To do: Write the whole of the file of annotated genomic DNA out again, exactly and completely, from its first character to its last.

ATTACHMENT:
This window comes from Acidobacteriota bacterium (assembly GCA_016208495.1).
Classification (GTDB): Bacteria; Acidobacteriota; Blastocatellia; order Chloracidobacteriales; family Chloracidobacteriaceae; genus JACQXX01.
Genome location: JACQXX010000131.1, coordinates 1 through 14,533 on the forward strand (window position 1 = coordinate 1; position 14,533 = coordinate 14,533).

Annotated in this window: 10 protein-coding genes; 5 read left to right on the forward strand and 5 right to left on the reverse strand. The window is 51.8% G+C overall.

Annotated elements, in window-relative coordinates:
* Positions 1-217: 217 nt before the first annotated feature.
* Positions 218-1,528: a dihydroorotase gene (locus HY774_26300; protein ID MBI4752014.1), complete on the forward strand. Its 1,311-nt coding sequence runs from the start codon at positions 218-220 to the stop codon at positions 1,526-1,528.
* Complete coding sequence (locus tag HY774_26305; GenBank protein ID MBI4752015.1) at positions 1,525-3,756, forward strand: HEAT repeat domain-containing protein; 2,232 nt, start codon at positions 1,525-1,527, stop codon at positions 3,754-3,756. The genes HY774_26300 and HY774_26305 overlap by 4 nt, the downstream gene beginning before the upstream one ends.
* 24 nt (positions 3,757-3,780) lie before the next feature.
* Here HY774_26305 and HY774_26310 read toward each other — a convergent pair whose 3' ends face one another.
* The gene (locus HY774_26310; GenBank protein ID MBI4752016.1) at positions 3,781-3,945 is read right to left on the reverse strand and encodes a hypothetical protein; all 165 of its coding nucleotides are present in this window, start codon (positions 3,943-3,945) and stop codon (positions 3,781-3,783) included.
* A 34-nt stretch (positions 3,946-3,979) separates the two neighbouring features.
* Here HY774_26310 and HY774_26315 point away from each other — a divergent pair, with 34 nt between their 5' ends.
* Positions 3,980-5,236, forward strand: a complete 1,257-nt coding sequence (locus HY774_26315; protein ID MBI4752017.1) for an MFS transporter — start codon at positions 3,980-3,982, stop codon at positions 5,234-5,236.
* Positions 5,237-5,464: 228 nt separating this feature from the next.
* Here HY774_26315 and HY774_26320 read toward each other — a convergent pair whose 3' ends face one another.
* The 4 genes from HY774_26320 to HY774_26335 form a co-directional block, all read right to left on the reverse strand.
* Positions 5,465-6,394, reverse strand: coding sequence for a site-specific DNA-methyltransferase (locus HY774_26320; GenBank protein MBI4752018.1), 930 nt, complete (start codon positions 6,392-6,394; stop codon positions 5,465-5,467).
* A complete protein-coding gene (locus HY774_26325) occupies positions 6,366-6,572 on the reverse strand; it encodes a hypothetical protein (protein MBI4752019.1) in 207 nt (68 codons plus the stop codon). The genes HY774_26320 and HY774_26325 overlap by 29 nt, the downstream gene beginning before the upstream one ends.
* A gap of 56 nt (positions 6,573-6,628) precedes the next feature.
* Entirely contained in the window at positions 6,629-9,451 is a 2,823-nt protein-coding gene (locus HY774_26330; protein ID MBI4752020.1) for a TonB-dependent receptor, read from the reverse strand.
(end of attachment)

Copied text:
This window comes from Acidobacteriota bacterium (assembly GCA_016208495.1).
Classification (GTDB): Bacteria; Acidobacteriota; Blastocatellia; order Chloracidobacteriales; family Chloracidobacteriaceae; genus JACQXX01.
Genome location: JACQXX010000131.1, coordinates 1 through 14,533 on the forward strand (window position 1 = coordinate 1; position 14,533 = coordinate 14,533).

Annotated in this window: 10 protein-coding genes; 5 read left to right on the forward strand and 5 right to left on the reverse strand. The window is 51.8% G+C overall.

Annotated elements, in window-relative coordinates:
* Positions 1-217: 217 nt before the first annotated feature.
* Positions 218-1,528: a dihydroorotase gene (locus HY774_26300; protein ID MBI4752014.1), complete on the forward strand. Its 1,311-nt coding sequence runs from the start codon at positions 218-220 to the stop codon at positions 1,526-1,528.
* Complete coding sequence (locus tag HY774_26305; GenBank protein ID MBI4752015.1) at positions 1,525-3,756, forward strand: HEAT repeat domain-containing protein; 2,232 nt, start codon at positions 1,525-1,527, stop codon at positions 3,754-3,756. The genes HY774_26300 and HY774_26305 overlap by 4 nt, the downstream gene beginning before the upstream one ends.
* 24 nt (positions 3,757-3,780) lie before the next feature.
* Here HY774_26305 and HY774_26310 read toward each other — a convergent pair whose 3' ends face one another.
* The gene (locus HY774_26310; GenBank protein ID MBI4752016.1) at positions 3,781-3,945 is read right to left on the reverse strand and encodes a hypothetical protein; all 165 of its coding nucleotides are present in this window, start codon (positions 3,943-3,945) and stop codon (positions 3,781-3,783) included.
* A 34-nt stretch (positions 3,946-3,979) separates the two neighbouring features.
* Here HY774_26310 and HY774_26315 point away from each other — a divergent pair, with 34 nt between their 5' ends.
* Positions 3,980-5,236, forward strand: a complete 1,257-nt coding sequence (locus HY774_26315; protein ID MBI4752017.1) for an MFS transporter — start codon at positions 3,980-3,982, stop codon at positions 5,234-5,236.
* Positions 5,237-5,464: 228 nt separating this feature from the next.
* Here HY774_26315 and HY774_26320 read toward each other — a convergent pair whose 3' ends face one another.
* The 4 genes from HY774_26320 to HY774_26335 form a co-directional block, all read right to left on the reverse strand.
* Positions 5,465-6,394, reverse strand: coding sequence for a site-specific DNA-methyltransferase (locus HY774_26320; GenBank protein MBI4752018.1), 930 nt, complete (start codon positions 6,392-6,394; stop codon positions 5,465-5,467).
* A complete protein-coding gene (locus HY774_26325) occupies positions 6,366-6,572 on the reverse strand; it encodes a hypothetical protein (protein MBI4752019.1) in 207 nt (68 codons plus the stop codon). The genes HY774_26320 and HY774_26325 overlap by 29 nt, the downstream gene beginning before the upstream one ends.
* A gap of 56 nt (positions 6,573-6,628) precedes the next feature.
* Entirely contained in the window at positions 6,629-9,451 is a 2,823-nt protein-coding gene (locus HY774_26330; protein ID MBI4752020.1) for a TonB-dependent receptor, read from the reverse strand.